2.50
Hdl Handle:
http://hdl.handle.net/10755/157859
Type:
Presentation
Title:
Advanced Practice Nursing: Constraints to Role Fulfillment
Abstract:
Advanced Practice Nursing: Constraints to Role Fulfillment
Conference Sponsor:Western Institute of Nursing
Conference Year:2006
Author:Plager, Karen, DNSc, RNC, FNP
P.I. Institution Name:Northern Arizona University
Title:Associate Professor
Contact Address:3891 N Swiss Road, Flagstaff, AZ, 86004, USA
Contact Telephone:928-526-3884
Co-Authors:Margaret M. Conger, RN, EdD
Purposes/Aims: The purpose of this paper is to report on a secondary analysis of data obtained in an outcomes study of advanced practice nurse (APN) graduates from a university in southwest United States. The aims of the original study were to determine how graduates implemented program terminal competencies in their practice and to examine role differentiation between nurse practitioner and clinical nurse specialist graduates. The aim of this paper is to describe one theme that emerged from the data analysis: constraints to role fulfillment.
Rationale/Conceptual Basis/Background: It is important to identify constraints in APN practices so that educational programs can address these issues in a proactive manner that will prepare graduates for the realities of the practice world. Constraints to practice limit APNs' ability to practice to the full extent of their educational preparation. Methods: This study utilized a qualitative phenomenological methodology. All graduates (N=41) who were in practice at least one year following graduation from an APN program were invited to participate in a focus group or an individual interview. Five focus groups and 14 individual interviews were conducted. Seven of 10 rural health specialist (RHS) and 23 of 31 family nurse practitioner (FNP) graduates participated in the study. Audiotapes of interviews were transcribed verbatim and then reviewed for accuracy. Two researchers independently read the narrative-text analogues for themes and then discussed them to gain consensual validation of findings. Three strategies of thematic analysis and identification of exemplars and paradigm cases were used for analysis and interpretation of data.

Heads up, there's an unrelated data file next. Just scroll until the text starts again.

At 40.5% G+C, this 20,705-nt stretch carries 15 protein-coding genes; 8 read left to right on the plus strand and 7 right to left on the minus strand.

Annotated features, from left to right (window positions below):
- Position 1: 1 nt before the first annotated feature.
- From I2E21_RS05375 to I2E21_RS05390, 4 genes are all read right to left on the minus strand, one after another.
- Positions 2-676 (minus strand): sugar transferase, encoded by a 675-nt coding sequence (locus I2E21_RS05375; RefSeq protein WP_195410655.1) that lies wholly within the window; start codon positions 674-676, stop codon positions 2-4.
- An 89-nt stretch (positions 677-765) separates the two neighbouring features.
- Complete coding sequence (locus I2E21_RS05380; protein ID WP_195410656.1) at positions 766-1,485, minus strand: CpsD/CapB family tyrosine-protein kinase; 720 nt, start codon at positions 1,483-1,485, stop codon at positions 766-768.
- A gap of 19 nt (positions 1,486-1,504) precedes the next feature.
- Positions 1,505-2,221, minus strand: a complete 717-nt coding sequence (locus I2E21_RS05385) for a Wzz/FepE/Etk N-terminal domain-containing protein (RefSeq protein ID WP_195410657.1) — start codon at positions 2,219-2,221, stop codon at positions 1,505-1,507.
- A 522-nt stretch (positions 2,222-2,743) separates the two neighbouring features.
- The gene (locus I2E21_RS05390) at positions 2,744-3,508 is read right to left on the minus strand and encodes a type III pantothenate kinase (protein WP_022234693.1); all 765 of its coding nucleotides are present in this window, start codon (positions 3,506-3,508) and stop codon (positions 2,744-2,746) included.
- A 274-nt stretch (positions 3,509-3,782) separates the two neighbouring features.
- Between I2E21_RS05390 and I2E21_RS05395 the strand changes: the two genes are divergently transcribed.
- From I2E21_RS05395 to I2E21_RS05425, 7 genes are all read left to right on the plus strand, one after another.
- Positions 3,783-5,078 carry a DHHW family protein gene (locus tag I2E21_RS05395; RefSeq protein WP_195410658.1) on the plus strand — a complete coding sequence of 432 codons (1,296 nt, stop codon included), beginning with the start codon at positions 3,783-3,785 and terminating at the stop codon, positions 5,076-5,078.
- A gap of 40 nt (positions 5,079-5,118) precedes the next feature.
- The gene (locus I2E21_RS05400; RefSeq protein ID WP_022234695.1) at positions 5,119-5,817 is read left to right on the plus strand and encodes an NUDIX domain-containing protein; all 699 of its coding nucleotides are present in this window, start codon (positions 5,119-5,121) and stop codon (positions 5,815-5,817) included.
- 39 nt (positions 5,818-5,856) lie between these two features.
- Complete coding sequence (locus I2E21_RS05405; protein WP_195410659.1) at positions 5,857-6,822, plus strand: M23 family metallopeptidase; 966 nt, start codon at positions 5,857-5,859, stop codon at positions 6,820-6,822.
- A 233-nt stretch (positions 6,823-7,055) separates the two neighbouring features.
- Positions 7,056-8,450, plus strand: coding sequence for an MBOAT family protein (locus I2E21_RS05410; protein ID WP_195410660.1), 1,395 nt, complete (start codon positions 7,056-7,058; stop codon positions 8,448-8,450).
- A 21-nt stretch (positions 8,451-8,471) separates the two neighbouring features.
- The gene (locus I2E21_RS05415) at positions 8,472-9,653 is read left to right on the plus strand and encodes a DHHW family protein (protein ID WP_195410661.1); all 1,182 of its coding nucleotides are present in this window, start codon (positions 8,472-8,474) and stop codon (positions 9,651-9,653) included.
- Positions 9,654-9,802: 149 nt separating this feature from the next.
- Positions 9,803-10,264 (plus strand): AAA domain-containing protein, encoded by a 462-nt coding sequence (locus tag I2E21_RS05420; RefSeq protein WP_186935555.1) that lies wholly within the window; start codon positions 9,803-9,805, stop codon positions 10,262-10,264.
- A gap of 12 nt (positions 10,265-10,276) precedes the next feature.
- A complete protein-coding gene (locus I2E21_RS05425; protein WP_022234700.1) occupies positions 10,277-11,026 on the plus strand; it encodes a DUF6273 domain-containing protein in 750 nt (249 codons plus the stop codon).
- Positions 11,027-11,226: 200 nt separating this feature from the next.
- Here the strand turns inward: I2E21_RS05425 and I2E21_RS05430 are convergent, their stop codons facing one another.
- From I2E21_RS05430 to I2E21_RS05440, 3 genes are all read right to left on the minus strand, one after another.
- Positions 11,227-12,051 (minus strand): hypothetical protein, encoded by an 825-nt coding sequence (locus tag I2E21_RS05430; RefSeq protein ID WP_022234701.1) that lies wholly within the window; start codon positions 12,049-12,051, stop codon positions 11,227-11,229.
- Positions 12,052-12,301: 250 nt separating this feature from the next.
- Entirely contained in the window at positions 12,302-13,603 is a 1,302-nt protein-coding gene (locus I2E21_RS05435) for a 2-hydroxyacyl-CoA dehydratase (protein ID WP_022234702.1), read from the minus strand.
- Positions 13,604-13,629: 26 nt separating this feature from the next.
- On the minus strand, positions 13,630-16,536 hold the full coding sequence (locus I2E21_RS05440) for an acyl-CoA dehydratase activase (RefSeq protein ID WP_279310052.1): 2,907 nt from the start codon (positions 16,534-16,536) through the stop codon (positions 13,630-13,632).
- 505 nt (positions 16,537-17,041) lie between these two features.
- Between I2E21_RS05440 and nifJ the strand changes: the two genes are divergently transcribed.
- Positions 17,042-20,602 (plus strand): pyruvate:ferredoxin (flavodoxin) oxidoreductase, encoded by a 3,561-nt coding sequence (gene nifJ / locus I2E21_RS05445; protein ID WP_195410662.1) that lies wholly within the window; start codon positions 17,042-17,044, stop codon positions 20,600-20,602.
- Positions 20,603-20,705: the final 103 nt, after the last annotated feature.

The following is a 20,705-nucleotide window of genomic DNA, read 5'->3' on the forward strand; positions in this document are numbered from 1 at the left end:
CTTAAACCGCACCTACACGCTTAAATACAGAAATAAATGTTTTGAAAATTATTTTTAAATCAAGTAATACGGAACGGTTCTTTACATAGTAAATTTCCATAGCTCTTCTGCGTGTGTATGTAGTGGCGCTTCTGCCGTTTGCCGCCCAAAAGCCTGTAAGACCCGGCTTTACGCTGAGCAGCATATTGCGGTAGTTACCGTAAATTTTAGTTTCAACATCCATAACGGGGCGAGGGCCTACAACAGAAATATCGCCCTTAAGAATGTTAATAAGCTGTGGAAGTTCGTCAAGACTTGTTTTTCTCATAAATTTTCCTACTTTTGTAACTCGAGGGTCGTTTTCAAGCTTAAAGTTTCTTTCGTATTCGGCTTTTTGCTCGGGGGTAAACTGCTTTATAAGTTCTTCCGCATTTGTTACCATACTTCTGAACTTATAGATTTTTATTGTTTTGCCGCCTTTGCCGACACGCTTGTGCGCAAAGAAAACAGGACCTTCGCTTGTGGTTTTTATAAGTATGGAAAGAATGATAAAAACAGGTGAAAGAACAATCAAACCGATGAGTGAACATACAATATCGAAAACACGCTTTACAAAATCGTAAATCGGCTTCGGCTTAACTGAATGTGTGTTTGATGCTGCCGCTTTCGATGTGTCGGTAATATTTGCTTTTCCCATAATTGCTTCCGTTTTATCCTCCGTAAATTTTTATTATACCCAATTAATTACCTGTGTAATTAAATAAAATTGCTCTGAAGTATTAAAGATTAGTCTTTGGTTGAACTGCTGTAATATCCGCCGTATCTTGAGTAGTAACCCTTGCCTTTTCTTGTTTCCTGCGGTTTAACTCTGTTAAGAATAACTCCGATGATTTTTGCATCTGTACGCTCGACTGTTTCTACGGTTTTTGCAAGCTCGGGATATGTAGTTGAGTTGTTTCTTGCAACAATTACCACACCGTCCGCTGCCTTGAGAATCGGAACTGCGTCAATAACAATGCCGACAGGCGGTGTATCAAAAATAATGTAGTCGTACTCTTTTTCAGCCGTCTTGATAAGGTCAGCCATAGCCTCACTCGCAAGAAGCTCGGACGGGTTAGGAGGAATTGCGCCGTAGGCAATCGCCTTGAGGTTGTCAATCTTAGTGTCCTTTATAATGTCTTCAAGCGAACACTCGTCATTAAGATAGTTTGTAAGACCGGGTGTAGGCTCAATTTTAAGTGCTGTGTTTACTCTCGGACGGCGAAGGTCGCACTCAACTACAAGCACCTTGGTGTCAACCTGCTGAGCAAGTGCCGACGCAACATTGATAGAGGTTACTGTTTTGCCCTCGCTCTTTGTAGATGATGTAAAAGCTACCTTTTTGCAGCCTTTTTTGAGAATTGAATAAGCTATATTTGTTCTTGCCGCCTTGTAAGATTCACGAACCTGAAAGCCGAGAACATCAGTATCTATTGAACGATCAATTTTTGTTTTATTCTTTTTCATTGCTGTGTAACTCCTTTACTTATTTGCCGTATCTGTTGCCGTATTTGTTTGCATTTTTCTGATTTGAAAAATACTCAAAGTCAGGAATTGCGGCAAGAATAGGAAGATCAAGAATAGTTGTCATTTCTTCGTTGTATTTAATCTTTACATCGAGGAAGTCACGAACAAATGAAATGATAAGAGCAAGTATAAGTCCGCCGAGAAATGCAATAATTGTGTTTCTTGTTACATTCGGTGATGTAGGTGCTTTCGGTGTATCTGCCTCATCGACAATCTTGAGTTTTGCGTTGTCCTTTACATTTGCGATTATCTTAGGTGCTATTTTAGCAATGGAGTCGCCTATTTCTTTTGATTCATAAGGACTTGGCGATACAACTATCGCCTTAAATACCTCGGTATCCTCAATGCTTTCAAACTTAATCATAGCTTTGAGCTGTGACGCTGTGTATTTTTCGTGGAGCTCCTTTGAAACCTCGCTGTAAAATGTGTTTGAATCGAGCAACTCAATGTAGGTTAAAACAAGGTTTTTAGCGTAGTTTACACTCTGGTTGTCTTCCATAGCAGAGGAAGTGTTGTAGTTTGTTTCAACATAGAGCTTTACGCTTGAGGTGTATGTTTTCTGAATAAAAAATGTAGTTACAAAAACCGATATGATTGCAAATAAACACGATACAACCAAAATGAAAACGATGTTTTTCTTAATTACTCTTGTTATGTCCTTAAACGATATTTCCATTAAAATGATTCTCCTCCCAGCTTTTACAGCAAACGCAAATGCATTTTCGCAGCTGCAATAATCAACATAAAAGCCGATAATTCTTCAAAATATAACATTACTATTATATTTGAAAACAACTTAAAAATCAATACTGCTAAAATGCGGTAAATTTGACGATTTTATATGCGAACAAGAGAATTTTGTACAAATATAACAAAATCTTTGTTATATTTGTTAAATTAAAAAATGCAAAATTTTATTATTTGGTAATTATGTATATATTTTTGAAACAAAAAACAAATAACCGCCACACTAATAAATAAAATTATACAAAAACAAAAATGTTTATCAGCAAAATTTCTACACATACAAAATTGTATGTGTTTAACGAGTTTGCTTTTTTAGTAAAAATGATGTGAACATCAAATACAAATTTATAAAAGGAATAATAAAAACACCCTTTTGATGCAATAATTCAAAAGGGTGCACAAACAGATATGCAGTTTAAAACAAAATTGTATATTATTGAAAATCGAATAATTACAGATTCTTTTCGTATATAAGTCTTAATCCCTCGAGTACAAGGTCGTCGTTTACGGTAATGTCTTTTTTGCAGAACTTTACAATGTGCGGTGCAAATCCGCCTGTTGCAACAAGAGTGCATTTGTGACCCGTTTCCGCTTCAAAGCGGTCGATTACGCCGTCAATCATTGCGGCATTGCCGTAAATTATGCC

Results: As study participants described how their graduate program terminal competencies were actualized in their individual advanced nursing practices, various constraints to role fulfillment were uncovered. These areas of constraints included role expectations of the practice setting, health delivery system issues, and legal practice issues. The paper will describe exemplars from practice in each of these areas.
Implications: These findings suggest important areas for inclusion in educational programs to better prepare graduates for the realities of practice: 1) the need for careful negotiation of job descriptions and expectations; 2) the need to be involved in policy development to reduce legal constraints to practice; and 3) understanding how to function effectively within our current health care system. Supported by Northern Arizona University Intramural Grants Program. No grant number.
Repository Posting Date:
26-Oct-2011
Date of Publication:
17-Oct-2011
Sponsors:
Western Institute of Nursing

Full metadata record

DC FieldValue Language
dc.typePresentationen_GB
dc.titleAdvanced Practice Nursing: Constraints to Role Fulfillmenten_GB
dc.identifier.urihttp://hdl.handle.net/10755/157859-